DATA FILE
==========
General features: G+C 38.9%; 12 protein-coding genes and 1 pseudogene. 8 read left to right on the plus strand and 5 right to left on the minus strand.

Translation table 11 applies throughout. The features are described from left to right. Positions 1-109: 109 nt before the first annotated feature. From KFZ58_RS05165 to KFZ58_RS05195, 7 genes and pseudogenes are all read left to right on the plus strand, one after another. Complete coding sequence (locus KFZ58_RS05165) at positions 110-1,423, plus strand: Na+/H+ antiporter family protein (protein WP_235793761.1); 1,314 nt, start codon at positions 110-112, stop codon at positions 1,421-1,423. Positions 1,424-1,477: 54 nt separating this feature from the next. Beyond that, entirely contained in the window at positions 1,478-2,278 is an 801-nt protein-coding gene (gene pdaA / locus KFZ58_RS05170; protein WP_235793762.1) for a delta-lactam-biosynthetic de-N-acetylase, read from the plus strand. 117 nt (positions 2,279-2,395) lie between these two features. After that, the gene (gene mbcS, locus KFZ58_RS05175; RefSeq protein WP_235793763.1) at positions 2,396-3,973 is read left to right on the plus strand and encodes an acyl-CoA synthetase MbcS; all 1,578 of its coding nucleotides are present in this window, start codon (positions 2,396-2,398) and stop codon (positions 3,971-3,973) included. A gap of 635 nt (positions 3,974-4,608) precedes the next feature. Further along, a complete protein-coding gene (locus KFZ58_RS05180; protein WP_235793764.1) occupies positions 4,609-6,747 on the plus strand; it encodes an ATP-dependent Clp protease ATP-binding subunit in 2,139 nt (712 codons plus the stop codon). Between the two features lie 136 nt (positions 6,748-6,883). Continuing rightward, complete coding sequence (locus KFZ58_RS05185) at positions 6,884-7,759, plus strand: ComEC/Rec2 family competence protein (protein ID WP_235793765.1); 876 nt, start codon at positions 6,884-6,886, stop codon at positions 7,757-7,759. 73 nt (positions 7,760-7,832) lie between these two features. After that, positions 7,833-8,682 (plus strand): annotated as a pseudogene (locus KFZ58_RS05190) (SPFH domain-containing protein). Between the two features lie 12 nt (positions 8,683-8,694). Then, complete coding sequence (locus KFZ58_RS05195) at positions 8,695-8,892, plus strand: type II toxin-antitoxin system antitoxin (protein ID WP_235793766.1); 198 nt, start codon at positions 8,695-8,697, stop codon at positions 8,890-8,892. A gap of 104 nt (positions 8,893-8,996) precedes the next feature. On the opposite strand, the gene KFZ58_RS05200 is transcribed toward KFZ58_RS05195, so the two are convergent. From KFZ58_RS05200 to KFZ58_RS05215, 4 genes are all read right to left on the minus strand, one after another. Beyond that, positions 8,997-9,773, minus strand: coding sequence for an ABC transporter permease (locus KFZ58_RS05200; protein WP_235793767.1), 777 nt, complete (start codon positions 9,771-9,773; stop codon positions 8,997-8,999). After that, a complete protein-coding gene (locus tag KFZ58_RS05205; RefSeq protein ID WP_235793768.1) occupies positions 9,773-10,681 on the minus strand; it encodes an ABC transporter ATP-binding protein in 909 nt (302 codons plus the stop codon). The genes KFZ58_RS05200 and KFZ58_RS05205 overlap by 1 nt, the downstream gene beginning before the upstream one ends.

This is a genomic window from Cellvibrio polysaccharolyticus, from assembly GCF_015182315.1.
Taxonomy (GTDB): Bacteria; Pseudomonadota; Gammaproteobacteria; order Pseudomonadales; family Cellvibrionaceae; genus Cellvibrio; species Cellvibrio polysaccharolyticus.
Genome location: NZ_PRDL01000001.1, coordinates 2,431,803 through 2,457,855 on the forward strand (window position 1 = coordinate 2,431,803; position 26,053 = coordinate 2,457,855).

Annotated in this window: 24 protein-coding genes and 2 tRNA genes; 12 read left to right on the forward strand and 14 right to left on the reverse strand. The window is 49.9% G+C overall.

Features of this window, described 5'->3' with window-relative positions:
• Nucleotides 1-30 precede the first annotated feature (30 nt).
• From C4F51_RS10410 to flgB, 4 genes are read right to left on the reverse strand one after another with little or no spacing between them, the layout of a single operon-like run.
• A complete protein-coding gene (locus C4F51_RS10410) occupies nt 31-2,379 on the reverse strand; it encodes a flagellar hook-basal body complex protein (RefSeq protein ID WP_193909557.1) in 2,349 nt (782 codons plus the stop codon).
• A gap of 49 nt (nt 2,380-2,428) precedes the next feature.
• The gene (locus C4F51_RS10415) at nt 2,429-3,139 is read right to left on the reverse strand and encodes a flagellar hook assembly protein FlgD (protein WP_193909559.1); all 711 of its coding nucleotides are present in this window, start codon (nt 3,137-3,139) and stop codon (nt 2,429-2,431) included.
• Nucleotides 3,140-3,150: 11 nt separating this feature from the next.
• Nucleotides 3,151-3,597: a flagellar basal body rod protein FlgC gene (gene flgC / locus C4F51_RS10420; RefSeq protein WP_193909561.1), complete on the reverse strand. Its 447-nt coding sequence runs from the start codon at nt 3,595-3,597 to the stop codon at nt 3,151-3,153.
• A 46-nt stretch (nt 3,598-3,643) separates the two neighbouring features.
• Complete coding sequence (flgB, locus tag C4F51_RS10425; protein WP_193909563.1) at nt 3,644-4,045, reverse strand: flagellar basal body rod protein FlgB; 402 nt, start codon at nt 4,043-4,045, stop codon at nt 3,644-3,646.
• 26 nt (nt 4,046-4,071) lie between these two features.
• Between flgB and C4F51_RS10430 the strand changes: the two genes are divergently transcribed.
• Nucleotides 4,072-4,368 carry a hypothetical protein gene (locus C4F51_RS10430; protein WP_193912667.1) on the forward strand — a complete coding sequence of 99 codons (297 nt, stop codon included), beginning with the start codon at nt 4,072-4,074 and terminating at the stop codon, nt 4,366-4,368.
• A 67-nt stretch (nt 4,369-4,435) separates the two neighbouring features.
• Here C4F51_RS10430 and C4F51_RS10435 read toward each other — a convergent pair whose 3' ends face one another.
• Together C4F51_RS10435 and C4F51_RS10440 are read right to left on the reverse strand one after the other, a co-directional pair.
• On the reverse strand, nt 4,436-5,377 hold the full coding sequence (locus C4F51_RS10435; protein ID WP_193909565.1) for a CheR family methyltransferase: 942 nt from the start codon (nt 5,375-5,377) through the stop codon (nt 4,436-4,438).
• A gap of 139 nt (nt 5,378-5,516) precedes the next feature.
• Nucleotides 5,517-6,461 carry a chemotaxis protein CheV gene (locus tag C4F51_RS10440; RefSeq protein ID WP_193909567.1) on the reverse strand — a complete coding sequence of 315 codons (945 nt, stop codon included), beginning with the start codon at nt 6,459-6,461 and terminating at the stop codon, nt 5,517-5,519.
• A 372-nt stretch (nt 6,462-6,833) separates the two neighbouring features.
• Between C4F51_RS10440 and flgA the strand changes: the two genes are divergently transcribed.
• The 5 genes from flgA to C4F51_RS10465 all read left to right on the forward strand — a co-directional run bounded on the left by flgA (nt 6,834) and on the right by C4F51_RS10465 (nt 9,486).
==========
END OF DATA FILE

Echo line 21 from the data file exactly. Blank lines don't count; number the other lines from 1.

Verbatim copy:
• Here C4F51_RS10430 and C4F51_RS10435 read toward each other — a convergent pair whose 3' ends face one another.